('His hour-glass trembled while he spoke) |
2. Neighbour," he said, "farewell. No more,
Shall Death disturb your mirthful hour; |
And farther, to avoid all blame, I
Of cruelty upon my name,

To give you time for preparation, |
And fit you for your future station, |
Three several war'nings you shall have, |
Before you're summon'd to the grave. |
Willing for once, I'll quit my prey', |
And grant a kind reprieve, |
In hopes you'll have no more to say`;!
But, when I call again this way,

Well pleas'd the world will leave." |
To these conditions both consented,
And parted perfectly contented. |

What next the hero of our tale befell, I
How long he liv'd', | how wise', how well, |
How roundly he pursued his course,

And smok'd his pipe', and strok'd his horse', |
The willing muse shall tell.:!

he sold,

He chaffer'd then, he bought,
Nor once perceiv'd his growing old',
Nor thought of Death as near; |
His friends not false', his wife no shrew', |
Many his gains', his children few,, |


He pass'd his hours in peace. I
But, while he view'd his wealth increase, |
While thus along Life's dusty road, |
The beaten track content he trod, |.
Old Time, whose haste no mortal spares, |
Uncall'd', unheeded, unawares1, |
Brought on his eightieth year. |
And now, one night, in musing mood,
As all alone he sate,

The unwelcome messenger of Fate, |
Once more before him stood. |

Half kill'd with anger, and surprise, I
"So soon return'd'!" | 'old Dodson cries,, |
2" So soon, d'ye call it?" 'Death replies : |
"Surely, my friend, you're but, in jest! |
Since I was here before, |

'Tis six-and-thirty years', at least,

And you are now fourscore." |

"So much the worse," 'the clown rejoin'd, |
2 To spare the aged would be kind: |
However, see your search be le'gal;
And your author'ity is 't regal? |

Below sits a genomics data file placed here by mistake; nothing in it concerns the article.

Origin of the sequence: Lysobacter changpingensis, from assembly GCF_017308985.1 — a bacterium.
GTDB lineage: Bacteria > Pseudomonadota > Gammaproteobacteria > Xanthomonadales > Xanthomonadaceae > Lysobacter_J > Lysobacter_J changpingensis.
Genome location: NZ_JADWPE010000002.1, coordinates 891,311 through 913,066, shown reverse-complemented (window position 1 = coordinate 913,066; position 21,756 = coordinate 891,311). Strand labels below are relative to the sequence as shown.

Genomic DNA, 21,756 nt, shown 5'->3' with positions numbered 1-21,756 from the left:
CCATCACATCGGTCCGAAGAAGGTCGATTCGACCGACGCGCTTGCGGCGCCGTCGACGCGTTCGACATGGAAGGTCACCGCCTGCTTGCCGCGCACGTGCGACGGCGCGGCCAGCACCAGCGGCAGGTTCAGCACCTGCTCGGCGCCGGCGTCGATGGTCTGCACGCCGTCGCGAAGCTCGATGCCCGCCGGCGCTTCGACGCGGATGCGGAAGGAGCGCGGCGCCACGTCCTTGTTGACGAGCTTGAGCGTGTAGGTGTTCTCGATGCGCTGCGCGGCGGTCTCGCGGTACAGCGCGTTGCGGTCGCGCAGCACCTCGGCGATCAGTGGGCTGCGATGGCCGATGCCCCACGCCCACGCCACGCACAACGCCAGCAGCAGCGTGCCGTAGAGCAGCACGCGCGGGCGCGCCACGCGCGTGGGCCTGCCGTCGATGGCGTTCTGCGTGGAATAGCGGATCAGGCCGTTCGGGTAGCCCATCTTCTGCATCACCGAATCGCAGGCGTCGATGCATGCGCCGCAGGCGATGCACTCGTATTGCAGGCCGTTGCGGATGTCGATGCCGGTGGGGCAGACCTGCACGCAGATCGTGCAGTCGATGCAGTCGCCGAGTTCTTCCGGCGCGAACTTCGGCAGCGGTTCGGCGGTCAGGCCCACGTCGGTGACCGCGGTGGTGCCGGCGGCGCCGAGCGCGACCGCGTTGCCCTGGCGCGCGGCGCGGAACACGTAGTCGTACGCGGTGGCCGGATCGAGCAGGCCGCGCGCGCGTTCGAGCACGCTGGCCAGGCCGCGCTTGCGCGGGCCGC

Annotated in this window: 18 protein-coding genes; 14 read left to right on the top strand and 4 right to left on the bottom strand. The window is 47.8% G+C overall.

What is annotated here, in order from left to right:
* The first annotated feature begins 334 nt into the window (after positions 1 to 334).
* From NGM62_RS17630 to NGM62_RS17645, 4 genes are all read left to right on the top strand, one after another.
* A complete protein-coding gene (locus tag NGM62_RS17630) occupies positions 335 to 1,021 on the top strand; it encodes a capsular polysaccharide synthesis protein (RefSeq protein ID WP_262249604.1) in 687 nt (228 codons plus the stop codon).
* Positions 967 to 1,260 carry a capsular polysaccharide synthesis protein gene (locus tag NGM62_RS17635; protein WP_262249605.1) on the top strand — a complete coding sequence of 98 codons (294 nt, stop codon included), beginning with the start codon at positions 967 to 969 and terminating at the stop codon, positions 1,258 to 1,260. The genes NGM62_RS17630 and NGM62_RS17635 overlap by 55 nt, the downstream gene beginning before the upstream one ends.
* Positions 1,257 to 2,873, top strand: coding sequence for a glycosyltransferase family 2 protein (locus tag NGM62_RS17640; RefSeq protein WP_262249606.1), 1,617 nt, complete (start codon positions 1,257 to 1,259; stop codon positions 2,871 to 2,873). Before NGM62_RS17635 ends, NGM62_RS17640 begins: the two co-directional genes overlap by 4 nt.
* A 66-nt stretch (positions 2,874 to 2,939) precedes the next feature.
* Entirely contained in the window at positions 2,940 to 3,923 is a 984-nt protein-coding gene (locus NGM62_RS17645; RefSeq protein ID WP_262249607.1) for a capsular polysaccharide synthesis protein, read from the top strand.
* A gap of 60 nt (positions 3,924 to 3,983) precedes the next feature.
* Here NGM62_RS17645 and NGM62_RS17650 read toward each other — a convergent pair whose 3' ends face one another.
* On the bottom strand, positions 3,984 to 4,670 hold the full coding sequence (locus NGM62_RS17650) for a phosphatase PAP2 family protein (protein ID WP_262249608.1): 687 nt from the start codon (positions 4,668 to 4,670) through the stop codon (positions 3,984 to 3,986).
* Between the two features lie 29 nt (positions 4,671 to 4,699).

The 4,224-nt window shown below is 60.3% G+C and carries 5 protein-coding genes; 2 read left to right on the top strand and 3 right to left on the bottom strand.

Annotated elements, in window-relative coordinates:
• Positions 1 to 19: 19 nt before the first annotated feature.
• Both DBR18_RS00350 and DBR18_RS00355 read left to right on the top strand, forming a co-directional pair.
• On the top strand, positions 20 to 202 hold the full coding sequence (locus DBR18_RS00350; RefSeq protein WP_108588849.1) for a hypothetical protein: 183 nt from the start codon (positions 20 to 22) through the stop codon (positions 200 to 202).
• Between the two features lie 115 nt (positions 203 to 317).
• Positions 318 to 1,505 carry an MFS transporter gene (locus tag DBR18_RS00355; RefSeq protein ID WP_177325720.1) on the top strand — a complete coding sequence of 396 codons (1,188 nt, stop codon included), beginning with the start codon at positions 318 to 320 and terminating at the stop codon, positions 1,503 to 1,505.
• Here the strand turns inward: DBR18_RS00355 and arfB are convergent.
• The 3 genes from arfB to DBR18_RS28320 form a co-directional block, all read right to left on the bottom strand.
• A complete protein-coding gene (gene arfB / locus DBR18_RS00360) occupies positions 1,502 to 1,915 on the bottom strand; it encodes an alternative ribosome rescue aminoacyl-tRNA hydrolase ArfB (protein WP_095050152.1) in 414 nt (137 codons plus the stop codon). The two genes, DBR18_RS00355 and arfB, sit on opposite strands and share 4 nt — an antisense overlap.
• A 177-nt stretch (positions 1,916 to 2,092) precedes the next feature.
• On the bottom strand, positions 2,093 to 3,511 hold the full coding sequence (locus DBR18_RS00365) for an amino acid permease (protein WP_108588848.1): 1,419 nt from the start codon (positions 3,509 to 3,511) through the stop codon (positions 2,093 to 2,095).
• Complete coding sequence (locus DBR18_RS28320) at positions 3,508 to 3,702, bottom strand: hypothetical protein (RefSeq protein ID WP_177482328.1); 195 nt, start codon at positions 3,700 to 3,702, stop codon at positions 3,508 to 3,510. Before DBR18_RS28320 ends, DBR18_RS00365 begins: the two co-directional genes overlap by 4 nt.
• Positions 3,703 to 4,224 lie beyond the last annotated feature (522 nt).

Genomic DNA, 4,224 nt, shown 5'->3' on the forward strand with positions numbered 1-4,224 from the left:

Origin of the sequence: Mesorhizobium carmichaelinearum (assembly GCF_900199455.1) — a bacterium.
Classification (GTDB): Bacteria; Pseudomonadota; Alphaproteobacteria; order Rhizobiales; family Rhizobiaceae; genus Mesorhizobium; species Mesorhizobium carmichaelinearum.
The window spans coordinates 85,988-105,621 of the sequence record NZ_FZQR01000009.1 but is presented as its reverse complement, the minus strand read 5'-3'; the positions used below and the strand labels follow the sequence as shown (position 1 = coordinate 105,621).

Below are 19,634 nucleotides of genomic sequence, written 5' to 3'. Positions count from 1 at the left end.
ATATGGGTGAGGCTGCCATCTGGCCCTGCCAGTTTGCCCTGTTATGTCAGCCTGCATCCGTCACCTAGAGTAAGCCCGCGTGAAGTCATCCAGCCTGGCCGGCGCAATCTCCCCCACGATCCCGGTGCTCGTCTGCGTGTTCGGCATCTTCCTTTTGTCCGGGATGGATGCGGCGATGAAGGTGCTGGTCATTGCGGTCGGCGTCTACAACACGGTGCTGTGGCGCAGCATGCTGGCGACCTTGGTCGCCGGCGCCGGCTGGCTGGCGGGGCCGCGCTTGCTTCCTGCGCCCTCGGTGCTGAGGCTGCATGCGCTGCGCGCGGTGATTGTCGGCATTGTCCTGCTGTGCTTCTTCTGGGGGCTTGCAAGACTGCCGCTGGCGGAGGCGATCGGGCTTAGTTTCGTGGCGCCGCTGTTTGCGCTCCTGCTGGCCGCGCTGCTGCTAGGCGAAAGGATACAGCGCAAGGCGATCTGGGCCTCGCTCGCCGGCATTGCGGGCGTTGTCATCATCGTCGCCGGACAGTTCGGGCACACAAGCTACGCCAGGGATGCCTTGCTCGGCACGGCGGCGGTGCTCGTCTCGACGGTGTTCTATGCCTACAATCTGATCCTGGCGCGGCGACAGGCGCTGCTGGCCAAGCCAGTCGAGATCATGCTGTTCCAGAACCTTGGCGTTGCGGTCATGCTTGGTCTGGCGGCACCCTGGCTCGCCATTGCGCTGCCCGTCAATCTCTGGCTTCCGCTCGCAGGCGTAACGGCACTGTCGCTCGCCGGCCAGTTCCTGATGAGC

Else you are come on a fool's' errand, |
With but a secretary's warrant. |
Beside, you promis'd me Three War'nings, |
Which I have look'd for nights, and mornings! |
But, for that loss of time, and ease, |
I can recover dam'ages.” |

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"I know," cries Death, "that, at the best', |
I seldom am a welcome guest; |
But don't be captious, friend, at least: 1
I little thought you'd still be able,|
To stump about your farm', and stable; |
Your years have run to a great length; |
I wish you joy, though, of your strength!" |

But in jest; not button jest. b Years at least; not years'at-least.

"Hold," says the farmer, "not so fast! |
I have been lame these four years past." |
"And no great won'der," Death replies :|
"However, you still keep your eyes';]
And sure, to see one's loves, and friends, |
For legs, and arms, would make amends." |
Perhaps," says Dodson, "so it might, |
But latterly, I've lost my sight." |


"This is a shocking tale, 't is true, But still there's comfort left for you:] Each strives your sadness to amuse 1 I warrant you hear all the news." | "There's none'," cries he;" and, if there were, | I'm grown so deaf, I could not hear." |


Nay, then," | the spectre stern rejoin'd, | "These are unjus'tifiable yearnings; | If you are Lame', and Deaf', and Blind', |

You've had your Three sufficient Warnings. | So, come along, no more we'll part;" | He said, and touch'd him with his dart. | And now, old Dodson turning pale, | Yields to his fate. so ends my tale. |



Oft has it been my lot to mark
A proud, conceited, talking spark1, |
With eyes that hardly serv'd at most', |
To guard their master 'gainst a post; |
Yet round the world the blade has been, |
To see whatever could be seen: |
Returning from his finish'd tour, |
Grown ten times perter than before ; |
Whatever word you chance to drop, |
The travell'd fool your mouth will stop. :|